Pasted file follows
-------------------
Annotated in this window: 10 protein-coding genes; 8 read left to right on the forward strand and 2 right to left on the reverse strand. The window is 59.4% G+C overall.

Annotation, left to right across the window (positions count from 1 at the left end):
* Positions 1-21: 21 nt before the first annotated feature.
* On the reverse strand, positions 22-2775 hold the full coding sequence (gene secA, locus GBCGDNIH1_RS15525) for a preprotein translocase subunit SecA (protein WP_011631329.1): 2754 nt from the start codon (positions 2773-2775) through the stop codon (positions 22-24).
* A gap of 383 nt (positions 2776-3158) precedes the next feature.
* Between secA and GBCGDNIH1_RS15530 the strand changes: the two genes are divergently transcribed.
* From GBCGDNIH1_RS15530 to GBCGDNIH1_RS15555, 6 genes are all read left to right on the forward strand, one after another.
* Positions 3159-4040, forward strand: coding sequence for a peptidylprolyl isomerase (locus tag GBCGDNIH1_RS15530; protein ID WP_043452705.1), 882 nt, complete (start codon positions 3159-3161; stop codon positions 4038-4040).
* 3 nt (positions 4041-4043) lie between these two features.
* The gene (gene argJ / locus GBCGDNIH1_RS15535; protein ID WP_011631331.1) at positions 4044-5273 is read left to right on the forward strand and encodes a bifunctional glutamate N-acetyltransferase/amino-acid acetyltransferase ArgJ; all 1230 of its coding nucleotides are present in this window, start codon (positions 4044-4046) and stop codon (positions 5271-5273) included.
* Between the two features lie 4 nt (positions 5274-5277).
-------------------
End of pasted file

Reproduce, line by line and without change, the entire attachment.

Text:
Annotated in this window: 10 protein-coding genes; 8 read left to right on the forward strand and 2 right to left on the reverse strand. The window is 59.4% G+C overall.

Annotation, left to right across the window (positions count from 1 at the left end):
* Positions 1-21: 21 nt before the first annotated feature.
* On the reverse strand, positions 22-2775 hold the full coding sequence (gene secA, locus GBCGDNIH1_RS15525) for a preprotein translocase subunit SecA (protein WP_011631329.1): 2754 nt from the start codon (positions 2773-2775) through the stop codon (positions 22-24).
* A gap of 383 nt (positions 2776-3158) precedes the next feature.
* Between secA and GBCGDNIH1_RS15530 the strand changes: the two genes are divergently transcribed.
* From GBCGDNIH1_RS15530 to GBCGDNIH1_RS15555, 6 genes are all read left to right on the forward strand, one after another.
* Positions 3159-4040, forward strand: coding sequence for a peptidylprolyl isomerase (locus tag GBCGDNIH1_RS15530; protein ID WP_043452705.1), 882 nt, complete (start codon positions 3159-3161; stop codon positions 4038-4040).
* 3 nt (positions 4041-4043) lie between these two features.
* The gene (gene argJ / locus GBCGDNIH1_RS15535; protein ID WP_011631331.1) at positions 4044-5273 is read left to right on the forward strand and encodes a bifunctional glutamate N-acetyltransferase/amino-acid acetyltransferase ArgJ; all 1230 of its coding nucleotides are present in this window, start codon (positions 4044-4046) and stop codon (positions 5271-5273) included.
* Between the two features lie 4 nt (positions 5274-5277).